Hit the jump for a shot of the drink menu and the bar interior.
Tonight NBC revealed it is bringing back comedy Community for a fifth season. While NBC has been criticized for shifting the premiere date for this last season and dumping showrunner Dan Harmon, Variety suggests its renewal may be related to something apart from the show. The Sony Pictures-produced show could have followed the path of Cougar Town to cable but there’s also new competition for content from sources like Netflix, Amazon and Hulu. All are willing to pay for quality original content and would love to snatch up the audience that’s already watching on NBC.
One needs only look at Arrested Development or the Kickstarter for Veronica Mars to see how much hype “saving” a show brings in the digital realm. Another boost for the show is likely to come from reruns on Comedy Central, all of which adds up to a renewal order which at one time seemed unlikely to happen. Finally, NBC has other elements that are certainly in play, like stabilizing a Thursday night lineup with familiar shows as it prepares for the Winter Olympics early next year. When the show comes back it will unfortunately be without Chevy Chase’s Pierce Hawthorne character, so a Journey to the Center of Hawkthorne 2 is probably not on the table. If you’re not familiar with the show’s pursuit of “six seasons and a movie” and wonder what all the hype is about, check after the break for one man’s theory of Community as a “postmodern masterpiece.”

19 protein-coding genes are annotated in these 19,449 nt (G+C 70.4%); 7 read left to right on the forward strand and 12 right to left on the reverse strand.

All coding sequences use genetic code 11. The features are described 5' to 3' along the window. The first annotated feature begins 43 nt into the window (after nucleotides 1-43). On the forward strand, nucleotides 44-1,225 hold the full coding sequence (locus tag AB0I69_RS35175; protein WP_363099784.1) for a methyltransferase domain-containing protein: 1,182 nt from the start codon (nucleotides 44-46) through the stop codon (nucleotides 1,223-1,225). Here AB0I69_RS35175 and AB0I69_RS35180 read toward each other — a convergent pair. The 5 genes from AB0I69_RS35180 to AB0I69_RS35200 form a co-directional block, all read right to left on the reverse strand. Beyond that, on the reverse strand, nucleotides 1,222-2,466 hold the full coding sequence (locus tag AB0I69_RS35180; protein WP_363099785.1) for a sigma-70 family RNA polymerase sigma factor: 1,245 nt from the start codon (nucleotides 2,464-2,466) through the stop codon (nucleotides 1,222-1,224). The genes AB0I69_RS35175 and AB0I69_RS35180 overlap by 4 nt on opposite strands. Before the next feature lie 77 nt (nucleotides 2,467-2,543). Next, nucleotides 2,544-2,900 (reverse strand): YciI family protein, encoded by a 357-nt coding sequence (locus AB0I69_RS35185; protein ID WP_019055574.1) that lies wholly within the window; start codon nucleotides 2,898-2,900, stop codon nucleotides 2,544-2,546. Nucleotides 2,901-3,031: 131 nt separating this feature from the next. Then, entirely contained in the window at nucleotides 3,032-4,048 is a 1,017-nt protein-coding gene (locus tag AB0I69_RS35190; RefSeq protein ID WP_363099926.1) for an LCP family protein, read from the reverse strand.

After just shy of two months in private beta, TestFlight’s now ready to welcome any devs wanting to upload apps and put them through their paces. As mentioned when it first appeared, the Android version (which bridges the app gap with an identical iOS iteration) includes app management, tracking and distribution as well as centralized feedback, keeping all those improvements in one easy-to-manage pile. Crash reporting is promised in the near future, alongside the release of its own SDK — early adopters will get to try that out as soon as next week.
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GameStop confirms June 1 end to PlayStation 2 trade-ins, will continue selling used stock ‘for several months’